Updated on: November 27, 2019

Discharge Planning Conditions of Participation Final Deadline Approaching

Original story posted on: November 26, 2019

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    Discharge Planning Conditions of Participation: The Final Rule

Final rule becomes effective Friday, Nov. 29, 2019

EDITOR’S NOTE: The following are edited remarks by Mary Beth Pace, the author who was a panelist on Monitor Mondays Nov. 25, reporting on how Trinity Health is preparing to implement the final rule on discharge planning conditions of participation from the Centers for Medicare & Medicaid Services (CMS).

I remember back when CMS started work on the Improving Medicare Post-Acute Care Transformation Act (IMPACT) Act of 2014. We sat in a room to go over the specifics. I remember the health information management (HIM) director sitting next to me worrying about the ability to provide patients access to their own electronic medical records (EMRs) – and also worrying about physician DC summaries and timeliness. I read over the changes they were proposing in discharge planning conditions of participation, and felt at that time we would meet all of them:

  • Timeliness: We have a policy that all patients are assessed for DCP needs within 24 hours of arrival. Some call this the initial assessment, some call it “meet and greet.” Regardless of the name of the assessment, all of our patients are seen.
  • Sharing of the skilled nursing facility (SNF) and home health agency (HHA) quality performance: We have been working with SNFs and HHAs over the last four years, and are sharing star rating and readmission scores, information about their quality programs, as well as an indication of whether they are owned by us. We call them our preferred providers. The actual name of the document provided to patients is the Quality of Care Profile.

Fast forward to today:

  • CMS issues the decree in September and asks for implementation on Black Friday. The irony of that decision did not go overlooked.
  • CMS not only goes as far as to say we cannot call the providers “preferred;” they also say we have to now provide information for all agencies a patient/family wants to see – OK, so we will adjust our terminology and use the word “performance,” but “all” providers must be included? Really? Do you know the burden that will put on some of our hospitals in densely populated areas? And if we do not provide those agencies’ information the first time to the family, are they able to drag their feet and ask about other agencies that they did not ask for the first time? Avoidable delays, here we come!! I shiver when I think of areas like Chicago, Philadelphia, and New York.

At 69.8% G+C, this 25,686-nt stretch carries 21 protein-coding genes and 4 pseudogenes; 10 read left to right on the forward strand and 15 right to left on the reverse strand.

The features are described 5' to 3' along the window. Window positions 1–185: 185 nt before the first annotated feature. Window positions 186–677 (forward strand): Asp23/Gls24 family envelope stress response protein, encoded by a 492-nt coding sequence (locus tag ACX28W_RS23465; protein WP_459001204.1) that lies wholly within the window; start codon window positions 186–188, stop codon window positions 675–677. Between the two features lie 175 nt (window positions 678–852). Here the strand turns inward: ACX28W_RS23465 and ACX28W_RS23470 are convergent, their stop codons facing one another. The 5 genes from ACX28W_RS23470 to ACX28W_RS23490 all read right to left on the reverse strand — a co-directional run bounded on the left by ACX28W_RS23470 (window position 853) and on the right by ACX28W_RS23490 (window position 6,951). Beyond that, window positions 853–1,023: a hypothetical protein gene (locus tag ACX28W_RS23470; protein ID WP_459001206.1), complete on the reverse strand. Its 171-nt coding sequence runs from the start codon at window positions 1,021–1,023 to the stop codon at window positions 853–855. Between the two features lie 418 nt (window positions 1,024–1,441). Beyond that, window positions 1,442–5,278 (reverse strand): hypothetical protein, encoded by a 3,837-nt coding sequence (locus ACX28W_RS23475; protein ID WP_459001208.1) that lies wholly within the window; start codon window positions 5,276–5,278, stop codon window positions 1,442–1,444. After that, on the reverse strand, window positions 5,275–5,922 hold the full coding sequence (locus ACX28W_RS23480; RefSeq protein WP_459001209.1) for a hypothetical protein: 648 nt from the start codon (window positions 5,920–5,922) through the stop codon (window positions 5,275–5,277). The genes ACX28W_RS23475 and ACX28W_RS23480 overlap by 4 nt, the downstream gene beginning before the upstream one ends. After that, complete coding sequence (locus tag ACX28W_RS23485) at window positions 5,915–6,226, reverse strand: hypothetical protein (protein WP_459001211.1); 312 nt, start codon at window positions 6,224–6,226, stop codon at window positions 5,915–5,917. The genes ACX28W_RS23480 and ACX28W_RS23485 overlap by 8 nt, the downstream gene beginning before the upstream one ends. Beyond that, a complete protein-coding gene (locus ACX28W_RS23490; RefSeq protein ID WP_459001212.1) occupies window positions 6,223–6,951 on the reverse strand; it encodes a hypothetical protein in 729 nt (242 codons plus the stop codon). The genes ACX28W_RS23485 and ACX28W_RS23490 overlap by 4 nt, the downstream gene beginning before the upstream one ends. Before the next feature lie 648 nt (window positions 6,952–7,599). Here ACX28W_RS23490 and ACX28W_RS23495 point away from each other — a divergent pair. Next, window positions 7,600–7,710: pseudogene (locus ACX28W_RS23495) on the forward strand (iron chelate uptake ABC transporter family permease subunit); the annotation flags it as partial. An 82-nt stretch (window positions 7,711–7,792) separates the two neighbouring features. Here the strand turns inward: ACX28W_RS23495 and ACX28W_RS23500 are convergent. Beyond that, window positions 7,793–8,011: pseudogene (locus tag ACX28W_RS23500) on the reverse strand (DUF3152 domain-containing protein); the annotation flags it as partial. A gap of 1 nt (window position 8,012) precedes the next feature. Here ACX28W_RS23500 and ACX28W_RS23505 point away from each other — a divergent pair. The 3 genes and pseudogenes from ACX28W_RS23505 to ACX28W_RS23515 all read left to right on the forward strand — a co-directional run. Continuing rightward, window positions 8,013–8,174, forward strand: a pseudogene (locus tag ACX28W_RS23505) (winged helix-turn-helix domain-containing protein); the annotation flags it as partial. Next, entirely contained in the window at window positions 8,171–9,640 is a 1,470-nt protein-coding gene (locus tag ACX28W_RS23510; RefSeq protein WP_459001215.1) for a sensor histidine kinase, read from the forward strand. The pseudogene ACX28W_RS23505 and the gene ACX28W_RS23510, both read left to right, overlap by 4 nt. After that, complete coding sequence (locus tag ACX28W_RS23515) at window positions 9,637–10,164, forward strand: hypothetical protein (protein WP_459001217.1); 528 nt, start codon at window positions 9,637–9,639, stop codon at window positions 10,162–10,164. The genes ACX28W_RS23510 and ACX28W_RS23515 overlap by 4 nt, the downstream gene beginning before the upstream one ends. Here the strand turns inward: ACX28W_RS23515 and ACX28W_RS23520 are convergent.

• Some ideas to combat this are as Ronald Hirsch, MD spoke about in his opening on Monitor Mondays: Chromebooks, for example. We were actually thinking about laminating some lists to have them available on the unit. I worry either way here about infection control, but we will need to do something if we ever get the detail for the conditions of participation? I still have not seen anything yet – has anyone else?
  • No one thought of the administrative burden this causes. I have never heard a hospital say "I have enough case managers or social workers, and we are just on top of every single transition and we never have avoidable delays." 

Unfortunately, the media is causing worries and so many sensational ideas. I wonder who is putting this out? I wonder who lobbied for these changes? I wonder if the SNF/HHA groups will benefit or be hurt, in the long run. They already have so many changes in the Patient-Driven Payment Model (PDPM) world, for SNFs, and the HHA changes coming in January, but let's just drive a few more nails into the coffin.

So what should we do?

  • Until guidelines are issued, we will hold off adding more quality information to the complete list. The one step we will take is to take "preferred" out of our vocabulary and replace it with "performance" or "high-performing."
  • If we need to provide laptops/Chromebooks to each patient to review quality information, we could have a huge infection control risk on our hands. We are actually thinking about laminating the pages and having a few per unit.
  • We are also looking into the media contract for our education channels to see if they can put something on the air. Some of our hospitals have a little intro to CM/SW on the channel, but this will take some time. 

And of course, we will work on inpatient rehabilitation facilities (IRFs) and long-term care facilities (LTCFs) – just as soon as we see guidance on quality measures and resource use measures.

Mary Beth Pace, RN, BSN, MBA, ACM, CMAC

Mary Beth Pace is vice president of care management at Trinity Health.

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